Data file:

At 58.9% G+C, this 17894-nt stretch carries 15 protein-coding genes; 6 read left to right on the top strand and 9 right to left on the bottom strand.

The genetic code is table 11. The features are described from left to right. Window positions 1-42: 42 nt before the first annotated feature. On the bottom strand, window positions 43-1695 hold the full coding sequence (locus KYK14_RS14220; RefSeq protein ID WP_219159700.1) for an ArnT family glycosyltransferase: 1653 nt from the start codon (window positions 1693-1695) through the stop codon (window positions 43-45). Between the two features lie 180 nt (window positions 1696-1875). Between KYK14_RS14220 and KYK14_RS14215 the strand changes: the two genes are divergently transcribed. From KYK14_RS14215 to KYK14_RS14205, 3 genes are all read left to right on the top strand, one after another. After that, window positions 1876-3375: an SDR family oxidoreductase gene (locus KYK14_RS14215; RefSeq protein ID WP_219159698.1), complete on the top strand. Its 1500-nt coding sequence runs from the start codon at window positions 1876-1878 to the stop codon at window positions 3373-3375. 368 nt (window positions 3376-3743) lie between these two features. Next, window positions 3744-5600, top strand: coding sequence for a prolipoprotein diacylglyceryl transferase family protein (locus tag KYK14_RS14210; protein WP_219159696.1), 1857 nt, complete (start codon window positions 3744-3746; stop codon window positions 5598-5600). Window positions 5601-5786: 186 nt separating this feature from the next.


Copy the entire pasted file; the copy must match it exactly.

At 58.9% G+C, this 17894-nt stretch carries 15 protein-coding genes; 6 read left to right on the top strand and 9 right to left on the bottom strand.

The genetic code is table 11. The features are described from left to right. Window positions 1-42: 42 nt before the first annotated feature. On the bottom strand, window positions 43-1695 hold the full coding sequence (locus KYK14_RS14220; RefSeq protein ID WP_219159700.1) for an ArnT family glycosyltransferase: 1653 nt from the start codon (window positions 1693-1695) through the stop codon (window positions 43-45). Between the two features lie 180 nt (window positions 1696-1875). Between KYK14_RS14220 and KYK14_RS14215 the strand changes: the two genes are divergently transcribed. From KYK14_RS14215 to KYK14_RS14205, 3 genes are all read left to right on the top strand, one after another. After that, window positions 1876-3375: an SDR family oxidoreductase gene (locus KYK14_RS14215; RefSeq protein ID WP_219159698.1), complete on the top strand. Its 1500-nt coding sequence runs from the start codon at window positions 1876-1878 to the stop codon at window positions 3373-3375. 368 nt (window positions 3376-3743) lie between these two features. Next, window positions 3744-5600, top strand: coding sequence for a prolipoprotein diacylglyceryl transferase family protein (locus tag KYK14_RS14210; protein WP_219159696.1), 1857 nt, complete (start codon window positions 3744-3746; stop codon window positions 5598-5600). Window positions 5601-5786: 186 nt separating this feature from the next.